after prolonged legal proceedings, the Court of Milan has placed an injunction on a company that was selling and distributing copies of molo’s stools, benches, loungers and tables, which are part of molo’s softseating collection. For molo’s founders, Stephanie Forsythe + Todd MacAllen, this is a meaningful victory in their ongoing endeavor to protect their original designs.
molo first became aware of the copyist seating product branded as a different name when it was being offered in a European museum’s shop—a museum in which molo’s softseating had already been accepted into the permanent collection, recognized for significant contribution in design. By following this thread, molo discovered several German European retailers were selling the same products. As a first step, the parties involved were issued Cease and Desist letters, and most retailers agreed to stop selling.
The studio and its legal team began assembling evidence, including the product’s design history and development by Stephanie Forsythe + Todd MacAllen, as well as examples of molo’s coverage in European publications, trade shows and prolific clients to supplement the design registrations already held throughout the EU. molo’s intellectual property advisor, Wilfred So, worked with Jacobacci, an Italian firm of IP litigators to build the case, which included arguments for copyright infringement, design rights infringement and unfair competition. Jacobacci lawyers Alberto Camusso and Lauren Keller presented the arguments in one of the first virtual court sessions post-Covid lockdown.
there was sufficient evidence based on copyright infringement alone that the judge decided in molo’s favour for a preliminary injunction without making a judgement on the other arguments. Preliminary injunctions based on copyright in Italy are rare, which is a testament to the strength of molo’s copyright. In particular, the judicial order granted the seizure of the infringing products, mandated that the company cease and desist any production, import, advertising, commercialization of the infringing products and fixed a penalty for any violation. This copyright decision is significant since the Court of Milan recognizes molo’s stools, benches, loungers, and tables as creative works. Copyright in Italy and many other countries lasts the author’s whole life and 70 years after death. This equips molo to protect the heritage of their innovative products for the long term.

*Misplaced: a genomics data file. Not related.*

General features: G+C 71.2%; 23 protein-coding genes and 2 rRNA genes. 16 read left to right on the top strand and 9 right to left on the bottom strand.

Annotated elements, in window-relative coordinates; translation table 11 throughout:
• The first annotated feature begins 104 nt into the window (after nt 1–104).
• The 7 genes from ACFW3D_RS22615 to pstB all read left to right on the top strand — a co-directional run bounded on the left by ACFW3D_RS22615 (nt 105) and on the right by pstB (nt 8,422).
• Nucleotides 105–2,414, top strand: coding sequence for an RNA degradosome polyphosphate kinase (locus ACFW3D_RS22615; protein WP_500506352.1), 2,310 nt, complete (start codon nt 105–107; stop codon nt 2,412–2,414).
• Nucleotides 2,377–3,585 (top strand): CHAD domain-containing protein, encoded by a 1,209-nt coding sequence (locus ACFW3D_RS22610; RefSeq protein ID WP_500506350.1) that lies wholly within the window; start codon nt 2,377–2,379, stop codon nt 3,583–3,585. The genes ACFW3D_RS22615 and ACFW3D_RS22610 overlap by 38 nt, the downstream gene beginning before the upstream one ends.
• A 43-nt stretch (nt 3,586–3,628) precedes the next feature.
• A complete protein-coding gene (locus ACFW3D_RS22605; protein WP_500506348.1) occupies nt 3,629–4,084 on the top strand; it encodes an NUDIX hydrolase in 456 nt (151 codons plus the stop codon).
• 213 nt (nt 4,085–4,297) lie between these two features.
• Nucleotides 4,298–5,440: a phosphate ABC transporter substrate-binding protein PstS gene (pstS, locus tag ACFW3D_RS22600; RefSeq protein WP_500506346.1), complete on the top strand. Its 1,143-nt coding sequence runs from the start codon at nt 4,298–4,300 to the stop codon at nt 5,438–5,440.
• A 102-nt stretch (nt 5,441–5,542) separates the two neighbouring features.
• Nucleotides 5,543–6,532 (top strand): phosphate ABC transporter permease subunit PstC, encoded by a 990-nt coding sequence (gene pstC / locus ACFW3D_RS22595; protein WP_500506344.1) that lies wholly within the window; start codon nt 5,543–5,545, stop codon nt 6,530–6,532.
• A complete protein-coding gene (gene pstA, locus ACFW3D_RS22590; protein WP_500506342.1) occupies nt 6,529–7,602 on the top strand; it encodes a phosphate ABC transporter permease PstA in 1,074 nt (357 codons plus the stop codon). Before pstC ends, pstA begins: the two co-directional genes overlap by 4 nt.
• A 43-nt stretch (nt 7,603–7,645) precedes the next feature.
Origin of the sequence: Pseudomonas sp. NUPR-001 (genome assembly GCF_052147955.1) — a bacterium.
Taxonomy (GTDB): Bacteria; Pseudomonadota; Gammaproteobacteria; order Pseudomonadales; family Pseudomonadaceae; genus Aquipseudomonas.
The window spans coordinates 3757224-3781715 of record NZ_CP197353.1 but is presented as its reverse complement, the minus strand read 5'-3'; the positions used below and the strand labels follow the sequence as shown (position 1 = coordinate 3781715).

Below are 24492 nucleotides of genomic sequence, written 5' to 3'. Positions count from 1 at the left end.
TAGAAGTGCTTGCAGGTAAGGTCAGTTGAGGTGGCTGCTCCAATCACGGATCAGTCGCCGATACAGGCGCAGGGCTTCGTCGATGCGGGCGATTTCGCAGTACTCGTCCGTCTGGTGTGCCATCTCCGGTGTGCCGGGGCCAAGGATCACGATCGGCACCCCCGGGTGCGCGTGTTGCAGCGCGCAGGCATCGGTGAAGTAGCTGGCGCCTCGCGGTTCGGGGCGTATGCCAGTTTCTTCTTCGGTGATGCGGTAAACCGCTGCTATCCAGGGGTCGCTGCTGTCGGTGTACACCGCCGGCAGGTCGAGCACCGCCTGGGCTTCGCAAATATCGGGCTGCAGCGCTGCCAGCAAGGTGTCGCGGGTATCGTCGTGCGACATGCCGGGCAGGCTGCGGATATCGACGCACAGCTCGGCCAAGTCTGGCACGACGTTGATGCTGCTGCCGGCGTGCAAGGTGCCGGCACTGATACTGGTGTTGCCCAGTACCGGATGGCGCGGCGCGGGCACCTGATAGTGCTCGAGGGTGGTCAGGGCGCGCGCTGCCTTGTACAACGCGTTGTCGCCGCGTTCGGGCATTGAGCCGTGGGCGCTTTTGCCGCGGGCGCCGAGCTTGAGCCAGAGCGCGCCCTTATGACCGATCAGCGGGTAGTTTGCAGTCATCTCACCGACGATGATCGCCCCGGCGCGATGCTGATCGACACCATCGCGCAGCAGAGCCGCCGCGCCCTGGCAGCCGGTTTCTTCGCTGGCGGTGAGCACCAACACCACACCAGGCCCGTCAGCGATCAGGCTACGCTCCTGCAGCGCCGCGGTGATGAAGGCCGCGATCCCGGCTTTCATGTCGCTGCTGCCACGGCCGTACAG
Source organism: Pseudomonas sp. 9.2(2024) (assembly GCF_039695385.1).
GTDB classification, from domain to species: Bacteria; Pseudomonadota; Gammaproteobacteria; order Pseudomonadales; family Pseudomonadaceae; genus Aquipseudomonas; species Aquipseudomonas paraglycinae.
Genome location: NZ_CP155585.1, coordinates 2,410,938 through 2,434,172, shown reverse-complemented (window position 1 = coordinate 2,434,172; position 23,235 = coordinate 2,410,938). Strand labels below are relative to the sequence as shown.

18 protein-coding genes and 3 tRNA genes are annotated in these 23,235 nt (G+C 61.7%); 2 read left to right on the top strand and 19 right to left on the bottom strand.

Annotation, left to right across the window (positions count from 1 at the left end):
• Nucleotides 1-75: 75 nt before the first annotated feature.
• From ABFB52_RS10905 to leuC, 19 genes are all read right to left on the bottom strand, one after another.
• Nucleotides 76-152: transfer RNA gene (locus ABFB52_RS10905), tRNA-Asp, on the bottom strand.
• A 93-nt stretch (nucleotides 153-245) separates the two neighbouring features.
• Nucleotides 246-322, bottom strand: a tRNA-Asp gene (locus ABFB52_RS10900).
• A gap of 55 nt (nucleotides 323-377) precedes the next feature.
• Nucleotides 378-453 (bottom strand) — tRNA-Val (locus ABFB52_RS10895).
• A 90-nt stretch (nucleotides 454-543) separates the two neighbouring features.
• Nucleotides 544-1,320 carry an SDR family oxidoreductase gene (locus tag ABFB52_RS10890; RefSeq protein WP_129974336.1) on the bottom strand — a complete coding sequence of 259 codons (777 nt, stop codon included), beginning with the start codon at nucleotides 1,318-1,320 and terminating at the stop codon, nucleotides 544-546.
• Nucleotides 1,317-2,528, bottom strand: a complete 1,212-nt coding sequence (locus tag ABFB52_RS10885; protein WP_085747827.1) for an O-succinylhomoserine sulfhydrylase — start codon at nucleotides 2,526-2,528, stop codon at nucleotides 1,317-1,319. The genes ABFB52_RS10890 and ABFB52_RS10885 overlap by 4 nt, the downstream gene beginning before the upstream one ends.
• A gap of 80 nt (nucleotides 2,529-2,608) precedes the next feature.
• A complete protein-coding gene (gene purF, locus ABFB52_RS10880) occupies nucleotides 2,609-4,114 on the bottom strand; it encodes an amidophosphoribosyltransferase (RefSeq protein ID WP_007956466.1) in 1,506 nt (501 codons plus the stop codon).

the injunction was appealed by the defendant’s lawyers, and settlement talks initiated, in which Forsythe + MacAllen were clear that they would accept nothing less than the original ruling. The partners were prepared to risk going through to the appeal based on their conviction against copying. Finally, the opposing lawyers presented a settlement that upheld the injunction but offered a slightly more lenient timeline for its execution, which molo accepted. From beginning to end, this was an emotional experience. It was also an incredible learning experience and has instilled additional confidence to pursue legal action against other known copyists.
for those purchasing molo products, they are buying into a system of development and refinement. Stephanie Forsythe + Todd MacAllen’s designs are the result of extensive research, as well as a commitment to sustainably sourced materials, ethical business practices, a safe and welcoming environment for staff, with the same standards and expectations for manufacturing partners, and a defining view that believes that the soft collection is a meaningful, modular solution to endless interior situations.
the Italian ruling is a reminder that a system exists to protect authentic design, and that despite efforts to undercut or misappropriate an original object, there are meaningful ways to oppose these reproductions. molo is sharing this success as a message of encouragement and hope. Stephanie Forsythe + Todd MacAllen believe in supporting creative industries, and the molo studio is furnished and decorated with important examples of design, art and craft. By doing so, these items are shared with staff and guests, either introducing them to a new maker, or allowing them to engage with an otherwise aspirational piece of furniture.
this helps grow that same love and appreciation for authentic design, and encourages a principle that accepts no reproduction or replacement for the real thing. By upholding and defending these ideas, the studio hopes to inspire other designers, inventors and artists to not only contend with their own copyists, but to continue to create and develop their own work to share with the world.
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